Some rickshaws converted to less polluting variation, but not all

An edited version of this article was first published in The Express Tribune on Apr 18, 2013.

Islamabad – Rawalpindi transport and environment authorities on Wednesday inspected and declared fit for the environment five rickshaws which had converted to four-stroke engines from two-stroke after government intervention.

The Rawalpindi District Regional Transport Authority (DRTA) had launched a campaign in February to convert the city’s two-stroke rickshaws to four-stroke engines to curb air pollution. But the small number of converted and approved rickshaws is indicative of the ongoing campaign’s struggling nature. The four-stroke engine is better for the environment because it emits less carbon monoxide and hydrocarbons. But it is expensive to buy and maintain, so rickshaw owners are reluctant to convert their three-wheelers.

The DRTA has so far impounded around 300 rickshaws but only around 15 to 20 rickshaws have been converted in two and a half months. In February, the DRTA said that 50 rickshaws were converted but it has since backed down on its claims and revised the count. “The conversion rate has been slow,” DRTA Secretary Awais Tarrar said. However, he added, the rate will pick up pace now because the one-month period given to some of the rickshaw owners is almost over. The owners will risk arrests if they do not convert by the time the one-month period expires.

On Wednesday, a team comprising a motor vehicle examiner, a Rawalpindi District Environment Office (DEO) field officer and DRTA officials inspected the five rickshaws at the DRTA compound in Rawalpindi. The five rickshaws were tested for the density of smoke and noise intensity.”All the five rickshaws scored below the 40 per cent limit for smoke density and the 85 decibels noise limit set by the National Environmental Quality Standards,” DEO Field Inspector Maqbool Hussain, said.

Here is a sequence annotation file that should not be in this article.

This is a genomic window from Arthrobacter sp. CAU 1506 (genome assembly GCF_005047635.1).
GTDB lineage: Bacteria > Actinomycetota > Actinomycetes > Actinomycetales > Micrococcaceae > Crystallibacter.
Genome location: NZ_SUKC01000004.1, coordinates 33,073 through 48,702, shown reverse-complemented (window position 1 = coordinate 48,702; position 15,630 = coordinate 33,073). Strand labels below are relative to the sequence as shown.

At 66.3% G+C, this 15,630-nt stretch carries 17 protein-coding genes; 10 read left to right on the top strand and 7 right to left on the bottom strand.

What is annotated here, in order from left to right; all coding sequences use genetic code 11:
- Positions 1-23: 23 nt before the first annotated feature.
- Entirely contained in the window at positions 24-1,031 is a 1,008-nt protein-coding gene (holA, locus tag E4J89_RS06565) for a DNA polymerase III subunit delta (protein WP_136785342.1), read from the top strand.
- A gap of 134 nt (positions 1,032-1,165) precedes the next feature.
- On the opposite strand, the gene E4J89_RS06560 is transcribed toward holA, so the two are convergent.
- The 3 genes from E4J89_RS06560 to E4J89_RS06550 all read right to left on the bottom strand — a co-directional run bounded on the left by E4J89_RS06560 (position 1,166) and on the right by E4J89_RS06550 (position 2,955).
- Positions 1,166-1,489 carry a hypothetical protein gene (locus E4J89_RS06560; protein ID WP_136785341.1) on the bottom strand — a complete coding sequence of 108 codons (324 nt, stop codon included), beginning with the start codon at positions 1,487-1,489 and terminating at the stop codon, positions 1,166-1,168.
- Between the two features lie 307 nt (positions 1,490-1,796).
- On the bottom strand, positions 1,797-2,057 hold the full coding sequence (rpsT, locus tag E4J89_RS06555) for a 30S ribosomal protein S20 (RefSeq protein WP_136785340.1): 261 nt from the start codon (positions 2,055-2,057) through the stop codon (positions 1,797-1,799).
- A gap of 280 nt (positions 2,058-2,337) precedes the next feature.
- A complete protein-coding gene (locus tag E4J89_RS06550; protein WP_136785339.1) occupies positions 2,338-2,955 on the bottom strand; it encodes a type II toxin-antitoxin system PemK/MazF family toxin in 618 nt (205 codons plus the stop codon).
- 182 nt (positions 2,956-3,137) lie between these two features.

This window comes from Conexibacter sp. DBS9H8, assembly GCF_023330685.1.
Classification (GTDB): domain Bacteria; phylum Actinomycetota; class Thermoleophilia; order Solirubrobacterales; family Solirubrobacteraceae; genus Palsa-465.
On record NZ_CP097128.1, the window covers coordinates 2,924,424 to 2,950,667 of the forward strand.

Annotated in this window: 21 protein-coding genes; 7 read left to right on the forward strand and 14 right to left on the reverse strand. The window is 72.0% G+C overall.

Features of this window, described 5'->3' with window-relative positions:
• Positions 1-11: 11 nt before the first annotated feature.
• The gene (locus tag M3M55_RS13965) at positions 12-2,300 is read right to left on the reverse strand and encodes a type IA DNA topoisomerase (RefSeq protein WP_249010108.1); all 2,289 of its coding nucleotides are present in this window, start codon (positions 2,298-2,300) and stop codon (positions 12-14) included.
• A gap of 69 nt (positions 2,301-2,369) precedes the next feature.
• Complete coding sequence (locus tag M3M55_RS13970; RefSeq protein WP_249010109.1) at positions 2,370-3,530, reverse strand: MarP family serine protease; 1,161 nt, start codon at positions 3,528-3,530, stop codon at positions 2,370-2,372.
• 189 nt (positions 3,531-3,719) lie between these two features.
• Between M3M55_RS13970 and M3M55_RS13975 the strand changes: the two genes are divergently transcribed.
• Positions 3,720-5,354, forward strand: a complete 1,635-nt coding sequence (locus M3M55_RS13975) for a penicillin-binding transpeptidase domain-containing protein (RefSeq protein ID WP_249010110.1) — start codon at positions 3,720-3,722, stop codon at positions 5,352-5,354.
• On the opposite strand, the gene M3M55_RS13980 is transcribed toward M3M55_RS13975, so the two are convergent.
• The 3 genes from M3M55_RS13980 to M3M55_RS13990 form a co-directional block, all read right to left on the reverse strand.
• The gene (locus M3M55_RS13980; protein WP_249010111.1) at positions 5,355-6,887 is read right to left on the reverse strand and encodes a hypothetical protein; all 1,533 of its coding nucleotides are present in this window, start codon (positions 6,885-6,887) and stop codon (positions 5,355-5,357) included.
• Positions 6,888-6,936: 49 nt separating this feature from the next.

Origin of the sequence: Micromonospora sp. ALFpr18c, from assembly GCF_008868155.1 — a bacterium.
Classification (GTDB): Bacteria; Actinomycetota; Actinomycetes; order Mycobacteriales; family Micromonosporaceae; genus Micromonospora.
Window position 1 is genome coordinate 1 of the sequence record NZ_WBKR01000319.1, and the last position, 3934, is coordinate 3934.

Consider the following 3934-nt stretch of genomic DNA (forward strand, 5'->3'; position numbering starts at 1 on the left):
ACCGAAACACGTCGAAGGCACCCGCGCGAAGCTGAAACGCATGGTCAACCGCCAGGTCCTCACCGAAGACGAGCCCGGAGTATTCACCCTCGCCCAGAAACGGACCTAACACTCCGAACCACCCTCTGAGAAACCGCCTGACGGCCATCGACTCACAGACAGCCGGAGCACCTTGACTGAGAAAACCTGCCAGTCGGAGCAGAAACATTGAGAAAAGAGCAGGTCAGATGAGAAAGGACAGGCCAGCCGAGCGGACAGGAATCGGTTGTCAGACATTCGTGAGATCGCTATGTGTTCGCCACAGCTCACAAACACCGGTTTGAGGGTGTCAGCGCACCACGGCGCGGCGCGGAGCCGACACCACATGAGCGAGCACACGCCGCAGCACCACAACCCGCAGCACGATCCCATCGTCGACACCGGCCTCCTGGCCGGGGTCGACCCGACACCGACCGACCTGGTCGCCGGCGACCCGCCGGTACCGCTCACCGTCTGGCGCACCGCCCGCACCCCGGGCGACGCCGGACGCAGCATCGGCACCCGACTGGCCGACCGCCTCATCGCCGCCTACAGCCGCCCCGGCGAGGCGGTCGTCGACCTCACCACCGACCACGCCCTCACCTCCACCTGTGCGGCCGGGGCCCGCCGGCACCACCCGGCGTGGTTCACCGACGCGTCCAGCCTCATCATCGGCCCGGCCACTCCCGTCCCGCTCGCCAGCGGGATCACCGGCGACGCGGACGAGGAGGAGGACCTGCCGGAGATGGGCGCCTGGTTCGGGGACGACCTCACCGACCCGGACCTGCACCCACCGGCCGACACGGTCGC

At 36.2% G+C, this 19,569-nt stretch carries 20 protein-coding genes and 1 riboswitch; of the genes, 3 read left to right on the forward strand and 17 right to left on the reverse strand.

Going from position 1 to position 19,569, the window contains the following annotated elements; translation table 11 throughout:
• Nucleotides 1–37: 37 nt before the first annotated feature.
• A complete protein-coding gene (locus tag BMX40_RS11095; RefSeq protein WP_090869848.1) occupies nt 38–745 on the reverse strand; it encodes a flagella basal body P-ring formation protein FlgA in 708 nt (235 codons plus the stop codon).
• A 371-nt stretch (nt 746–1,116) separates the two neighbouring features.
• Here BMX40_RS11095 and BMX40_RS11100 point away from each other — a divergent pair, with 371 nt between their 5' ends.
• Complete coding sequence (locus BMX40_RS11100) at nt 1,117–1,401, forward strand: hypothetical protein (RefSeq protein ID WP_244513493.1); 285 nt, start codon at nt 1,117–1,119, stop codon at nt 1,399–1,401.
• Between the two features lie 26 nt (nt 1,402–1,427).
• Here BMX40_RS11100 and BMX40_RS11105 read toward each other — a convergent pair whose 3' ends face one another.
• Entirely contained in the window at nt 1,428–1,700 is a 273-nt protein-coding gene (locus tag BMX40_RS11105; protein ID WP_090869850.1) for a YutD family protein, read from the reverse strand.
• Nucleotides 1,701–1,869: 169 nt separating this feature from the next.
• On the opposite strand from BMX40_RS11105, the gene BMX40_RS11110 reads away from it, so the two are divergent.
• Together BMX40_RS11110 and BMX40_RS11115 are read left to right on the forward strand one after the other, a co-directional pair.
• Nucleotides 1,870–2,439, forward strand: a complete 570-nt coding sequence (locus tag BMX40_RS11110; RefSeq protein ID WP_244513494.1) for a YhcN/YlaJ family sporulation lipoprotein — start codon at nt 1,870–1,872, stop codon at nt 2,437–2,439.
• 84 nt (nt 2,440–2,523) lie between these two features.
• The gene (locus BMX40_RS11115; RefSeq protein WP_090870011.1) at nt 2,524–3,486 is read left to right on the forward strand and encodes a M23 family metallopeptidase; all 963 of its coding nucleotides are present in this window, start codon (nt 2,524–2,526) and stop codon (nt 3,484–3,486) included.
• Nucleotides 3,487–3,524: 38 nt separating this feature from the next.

The Punjab government has repeatedly tried to ban two-stroke rickshaws from five major cities including Rawalpindi since 2005, following a Lahore High Court order to eliminate them by 2007. But even five years after the court’s first deadline expired, two-stroke rickshaws have not completely gone away.

Currently, Rawalpindi has around 3,100 registered four-stroke rickshaws.

When the DRTA stopped issuing route permits in 2007, there were around 4,000 two-stroke rickshaws in the city. The DRTA suggests the number has gone down since then because some rickshaws moved to smaller cities and others converted to four-stroke engines. But rickshaw owners put the number of two-stroke petrol and CNG rickshaws in the city around 5,000 to 10,000 altogether.

Two-stroke rickshaw driver Abdullah Jan, sitting inside his rickshaw near Shamsabad, said he had not heard about the 4-stroke engine conversion campaign, adding that compliance would be too expensive for him anyway. “I spent Rs1,200 to improve the body of my rickshaw and install a new silencer to reduce noise,” he said. “But with a daily income of Rs500, I would not be able to afford spending Rs30,000 to convert to a 4-stroke engine.”

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